Getting there

There is a wide range of flight options available between the UK and Turkey. British Airways, Turkish Airlines and EasyJet all offer direct services to Istanbul and Turkish Airlines have excellent connections on to other main cities including Izmir, Ankara and Antalya. The Mediterranean and Aegean coasts, are well served by the airports at Dalaman and Bodrum.

Flying times from UK

Flights from the UK to Istanbul take around three hours and to the Mediterranean Coast close to four hours.

Time zone

Istanbul is +2 hours ahead of GMT.

Visa requirements

British Citizens travelling to Turkey for tourism can travel without a visa for visits of up to 90 days in any 180 day period.

Do’s and don’ts

If visiting a mosque you should always remove your shoes and ensure that legs and shoulders are covered.

When taking photographs, permission should always be asked before taking someone’s picture.

If you manage to learn a few words in Turkish it will be greatly appreciated.


The Turkish currency is the Lira which comes in denominations of between 1 and 200. Changing foreign currency is an easy process, possible at banks, hotels and post office branches marked PTT but if you need to spend Euros, many places will accept these too. ATMs are readily available in cities, towns and resorts and are a reliable way to access money. All major credit cards are accepted in Turkey although in smaller restaurants and in bazaars cash is preferred.


As in many countries there are no hard and fast rules on tipping in Turkey although waiters will always appreciate a gratuity of around 10% of the meal price. Taxi drivers will generally expect to be tipped. A guideline for tipping your drivers and guides will be advised prior to travel.

Food and drink

Turkish food is one of the glories of Mediterranean cuisine, prepared using the freshest products and with infinite skill and knowledge of flavours. Whether you are dining out in the heart of Istanbul or grabbing a quick snack, the eating experience is unique. People in Turkey enjoy meat and kebab dishes like doner, shish and bursa are popular and insist on the most delicate cuts of lamb. With its long coastline Turkey also has excellent seafood – with the small restaurants of Aegean and Mediterranean coastal towns offering simple but delicious fare. Most dishes use spices, fruits and vegetables including exotic fruits like quince or pomegranate. Alcoholic drinks are widely available with raki, an aniseed-based beverage, a traditional and popular drink. The local beer is Efes and common non-alcoholic options are ayran – a yoghurt-based drink – or freshly squeezed juice.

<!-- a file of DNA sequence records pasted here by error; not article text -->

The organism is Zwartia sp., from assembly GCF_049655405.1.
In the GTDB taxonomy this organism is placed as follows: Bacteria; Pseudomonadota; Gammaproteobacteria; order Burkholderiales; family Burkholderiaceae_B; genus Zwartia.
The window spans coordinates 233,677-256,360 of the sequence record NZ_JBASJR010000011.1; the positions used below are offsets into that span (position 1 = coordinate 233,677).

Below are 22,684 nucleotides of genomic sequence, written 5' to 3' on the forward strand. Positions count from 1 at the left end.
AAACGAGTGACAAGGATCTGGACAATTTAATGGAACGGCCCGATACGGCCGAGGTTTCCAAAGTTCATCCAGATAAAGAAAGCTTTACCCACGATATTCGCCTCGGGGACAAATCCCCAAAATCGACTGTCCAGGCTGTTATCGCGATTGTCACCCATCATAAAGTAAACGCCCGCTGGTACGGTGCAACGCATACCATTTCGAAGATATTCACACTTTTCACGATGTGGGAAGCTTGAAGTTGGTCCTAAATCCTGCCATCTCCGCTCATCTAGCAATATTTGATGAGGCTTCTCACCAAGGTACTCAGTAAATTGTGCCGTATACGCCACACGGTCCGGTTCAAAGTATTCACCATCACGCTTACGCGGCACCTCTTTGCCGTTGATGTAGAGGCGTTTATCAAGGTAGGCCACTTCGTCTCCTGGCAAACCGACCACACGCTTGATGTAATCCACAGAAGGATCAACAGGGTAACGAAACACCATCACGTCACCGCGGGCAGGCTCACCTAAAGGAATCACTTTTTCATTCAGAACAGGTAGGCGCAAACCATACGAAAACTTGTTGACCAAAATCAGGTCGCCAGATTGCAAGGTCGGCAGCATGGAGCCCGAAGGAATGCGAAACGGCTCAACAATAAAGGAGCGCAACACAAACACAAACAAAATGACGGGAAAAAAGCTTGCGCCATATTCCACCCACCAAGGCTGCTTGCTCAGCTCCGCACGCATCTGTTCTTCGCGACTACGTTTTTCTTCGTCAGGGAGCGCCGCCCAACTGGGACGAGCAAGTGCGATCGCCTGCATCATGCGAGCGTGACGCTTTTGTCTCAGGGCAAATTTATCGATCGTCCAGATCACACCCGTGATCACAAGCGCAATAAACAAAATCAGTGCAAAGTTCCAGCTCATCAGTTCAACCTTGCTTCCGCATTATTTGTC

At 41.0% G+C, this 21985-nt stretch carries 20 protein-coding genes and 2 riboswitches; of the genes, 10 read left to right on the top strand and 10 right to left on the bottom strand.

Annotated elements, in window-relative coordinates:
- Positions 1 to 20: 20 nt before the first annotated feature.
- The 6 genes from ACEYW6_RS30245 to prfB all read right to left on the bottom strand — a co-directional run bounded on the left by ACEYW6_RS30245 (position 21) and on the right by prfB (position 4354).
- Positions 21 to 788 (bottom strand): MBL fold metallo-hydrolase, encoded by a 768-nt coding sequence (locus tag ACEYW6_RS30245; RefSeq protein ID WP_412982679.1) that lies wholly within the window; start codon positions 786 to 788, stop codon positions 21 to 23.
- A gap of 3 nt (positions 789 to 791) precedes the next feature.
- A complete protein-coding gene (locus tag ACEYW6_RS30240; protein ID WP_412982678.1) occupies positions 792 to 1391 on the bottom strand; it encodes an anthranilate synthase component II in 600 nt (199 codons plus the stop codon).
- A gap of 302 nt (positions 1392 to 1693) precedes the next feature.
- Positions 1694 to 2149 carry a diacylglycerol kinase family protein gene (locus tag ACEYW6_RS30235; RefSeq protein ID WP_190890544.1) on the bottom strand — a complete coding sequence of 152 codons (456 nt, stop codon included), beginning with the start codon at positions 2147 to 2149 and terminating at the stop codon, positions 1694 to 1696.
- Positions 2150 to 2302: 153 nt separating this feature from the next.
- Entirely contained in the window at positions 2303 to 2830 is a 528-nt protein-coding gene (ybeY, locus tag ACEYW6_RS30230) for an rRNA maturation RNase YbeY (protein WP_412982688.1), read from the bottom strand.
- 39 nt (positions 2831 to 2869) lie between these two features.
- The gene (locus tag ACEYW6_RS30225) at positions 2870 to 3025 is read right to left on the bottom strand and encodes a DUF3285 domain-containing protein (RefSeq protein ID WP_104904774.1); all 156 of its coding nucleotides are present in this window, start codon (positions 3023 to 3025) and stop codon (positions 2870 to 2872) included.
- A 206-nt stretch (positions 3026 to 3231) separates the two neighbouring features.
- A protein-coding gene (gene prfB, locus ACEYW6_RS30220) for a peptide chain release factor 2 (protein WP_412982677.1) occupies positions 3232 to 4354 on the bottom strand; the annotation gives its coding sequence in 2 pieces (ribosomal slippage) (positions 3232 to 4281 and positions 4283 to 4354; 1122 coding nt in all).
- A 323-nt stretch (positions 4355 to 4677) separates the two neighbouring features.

Holidays, festivals and celebrations

Public holidays commemorating events such as national independence and the life of Turkey's modern founder, Kemal Ataturk, feature regularly throughout the year. Many Turkish people also observe the main Islamic events and festivals of the calendar such as the feast which marks the end of Ramadan. Turkey also hosts over 1,000 secular festivals annually. These range from international film and arts festivals and Istanbul’s excellent Biennial, to Bursa's folk festival and the legendary Kirkpinar oil wrestling tournament – held in Edirne in northern Turkey. One particularly compelling spectacle is Konya's Mevlana Memorial Celebration where Sufi worshippers enact their age-old ritual dance.


Shopping in Turkey is unrivalled. Istanbul's historic Grand Bazaar is a superb, and atmospheric, place to spend an afternoon, whether looking for carpets and jewellery or t-shirts and antiques.
Outside the main towns and cities you will find leather goods, woven rugs, copperware, ceramics, embroidery and spices – indeed it is possible to buy almost anything you want in here.

Suggested reading

The travel literature on Turkey is incredibly rich but a good place to start is with a guidebook with Lonely Planet, the Rough Guide and Frommer’s some of the best. Some fine writers have travelled through Turkey and captured its enigmatic history. They include Philip Glazebrook, Eric Newby and William Dalrymple. Rick Stein's ‘From Venice to Istanbul’ also offers a fascinating glimpse of Turkey as seen through its cuisine. Interesting books include:

‘Istanbul: Memories of a City’, by Orhan Pamuk

‘Turkey: A Short History’, by Norman Stone

‘Istanbul: The Imperial City’, by John Freely

‘Turkey Unveiled: A History of Modern Turkey’, by Hugh Pope

‘Ataturk: The Rebirth of a Nation’, by Patrick Kinross

‘Constantinople: City of the World's Desire’, by Philip Mansel

‘A Short History of Byzantium’, by John Julius Norwich

‘From the Holy Mountain: A Journey in the Shadow of Byzantium’, by William Dalrymple

‘Birds without Wings’, by Louis de Bernieres


Your doctor is the best person to advise you on staying healthy whilst abroad but current recommended vaccinations are Hepatitis A, Typhoid, Tetanus and Diphtheria. Yellow Fever is compulsory, but only if you have visited an affected Yellow Fever area within 5 days prior to your arrival. In some instances anti-malarial tablets may also be needed. For current information on health advice you may wish to visit the Medical Advisory Services for Travellers Abroad (MASTA) Web Site on  The NHS ‘Fit for Travel’ website ( is also a useful resource.

Travel advice

For current information on Turkey the best resource is the Foreign and Commonwealth Office ( which is a comprehensive resource and updated regularly. We would also recommend visiting the Safer Tourism Foundation website ( before you travel and will be happy to address any questions or concerns you may have.